• Create incentives for offenders and supervision agencies to succeed, and monitor their performance.

The report did not address the role of drug prohibition in swelling the nation's prison population, nor did it question whether drug offenders should be arrested in the first place, let alone placed under state surveillance or imprisoned.

Feature: Is This the Year New York's Rockefeller Drug Laws Will Be Repealed?

For more than 35 years, New York state has had the dubious distinction of having some of the country's worst drug laws, the Rockefeller drug laws passed in 1973. While pressure has mounted in the past decade to repeal those draconian laws, the reforms made to them in 2004 and 2005 have proven disappointing. But now, in what could be a perfect storm for reform, all the pieces for doing away with the Rockefeller drug laws appear to be falling into place.

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June 2003 ''Countdown to Fairness'' rally against the Rockefeller drug laws, NYC (courtesy 15yearstolife.com)
New York is now governed by an African American, David Paterson, who was arrested in an act of civil disobedience against the Rockefeller drug laws and who has vowed to reform them. The Democratic leader of the state Assembly, Sheldon Silver, is on board for serious reforms. And for the first time in years, Democrats also control the state Senate. Add to that mix the budgetary crisis in which the state finds itself, and it would appear that this is the year reform or repeal could actually happen.

But it hasn't happened yet -- no bills have even been filed -- and there is opposition to real reform, mostly from district attorneys, representatives whose upstate districts depend on prisons as a jobs program, and the law enforcement establishment. Those folks may latch onto pseudo-reforms as a means of blocking real reform.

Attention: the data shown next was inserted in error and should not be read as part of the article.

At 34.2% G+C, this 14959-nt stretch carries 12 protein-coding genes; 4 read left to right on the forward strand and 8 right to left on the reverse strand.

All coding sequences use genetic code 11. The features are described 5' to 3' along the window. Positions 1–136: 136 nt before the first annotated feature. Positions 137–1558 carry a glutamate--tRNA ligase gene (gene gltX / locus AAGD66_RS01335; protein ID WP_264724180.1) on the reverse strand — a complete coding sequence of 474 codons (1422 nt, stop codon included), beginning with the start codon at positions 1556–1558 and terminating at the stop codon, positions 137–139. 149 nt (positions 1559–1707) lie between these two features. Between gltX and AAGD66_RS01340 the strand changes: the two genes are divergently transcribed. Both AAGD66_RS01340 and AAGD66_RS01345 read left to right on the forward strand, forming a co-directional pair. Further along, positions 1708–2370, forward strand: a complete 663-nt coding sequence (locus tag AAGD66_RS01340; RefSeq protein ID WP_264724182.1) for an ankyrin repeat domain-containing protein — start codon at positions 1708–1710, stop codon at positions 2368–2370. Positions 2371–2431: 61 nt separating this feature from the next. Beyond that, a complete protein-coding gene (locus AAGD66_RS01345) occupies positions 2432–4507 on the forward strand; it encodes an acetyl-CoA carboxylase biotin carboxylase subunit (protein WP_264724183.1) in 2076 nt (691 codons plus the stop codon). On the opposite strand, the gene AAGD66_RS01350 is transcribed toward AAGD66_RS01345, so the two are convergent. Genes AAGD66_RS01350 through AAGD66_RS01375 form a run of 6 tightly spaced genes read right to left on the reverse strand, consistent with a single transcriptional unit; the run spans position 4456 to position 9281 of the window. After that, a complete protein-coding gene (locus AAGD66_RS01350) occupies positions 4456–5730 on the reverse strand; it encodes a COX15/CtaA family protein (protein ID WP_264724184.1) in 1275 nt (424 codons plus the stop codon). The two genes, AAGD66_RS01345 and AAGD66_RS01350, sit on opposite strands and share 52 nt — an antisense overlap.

Their handbook could be the State Sentencing Commission report issued this week. That report, commissioned by Gov. Paterson last year, calls for marginal reforms in sentencing and parole, as well as limited judicial discretion, but leaves too much power in the hands of prosecutors, said reform advocates.

"The Sentencing Commission proposal was positive in that it would return some judicial discretion in limited cases," said Caitlin Dunklee, coordinator of the Rockefeller repeal coalition Drop the Rock. "But we hope and will press for more sweeping and meaningful reform of the Rockefeller laws. This report was the product of a commission composed of many prosecutors and corrections people, and it does not go far enough."

"I can't believe at this particular moment that they would put this out," said Gabriel Sayegh of the Drug Policy Alliance (DPA) New York state office. "Not only does it not include real reforms to the Rockefeller Drug Laws, but it takes a step backward," Sayegh continued. "The commission acted as though the political climate we're in is not happening. It's like they drafted this thing from a cave."

DPA wants judicial discretion and treatment programs, which are included in the Sentencing Commission report, Sayegh said. "The problem is that when you dig into the details of the recommendations, what they are actually saying is that their version of judicial discretion, expanding treatment, and expanding diversion opportunities are all crafted out of the prosecutorial perspective. Prosecutors would maintain their leading roles and their diversion criteria would eliminate half the people from even being considering for it. That's the substance of our objections to the report," Sayegh said.

While Sayegh criticized Gov. Paterson for allowing the commission to "continue with its bumbling," he also took heart from Paterson's non-response to the report's release. "Paterson was going to hold a public event around the release, but that got changed to a press conference, and then even that got cancelled," he noted. "We see that as a good sign, an indication that he will not lend his backing to this report."

Instead, Sayegh said, a much better starting point would be the report issued two weeks ago by Assembly leader Sheldon Silver, Breaking New York's Addiction to Prison: Reforming New York's Rockefeller Drug Laws. In that report, Silver laid out the "principles" of reform:

  • Ilegal drugs should remain illegal. Adults who sell drugs to children, individuals who use guns in drug deals, and drug kingpins deserve harsh punishment.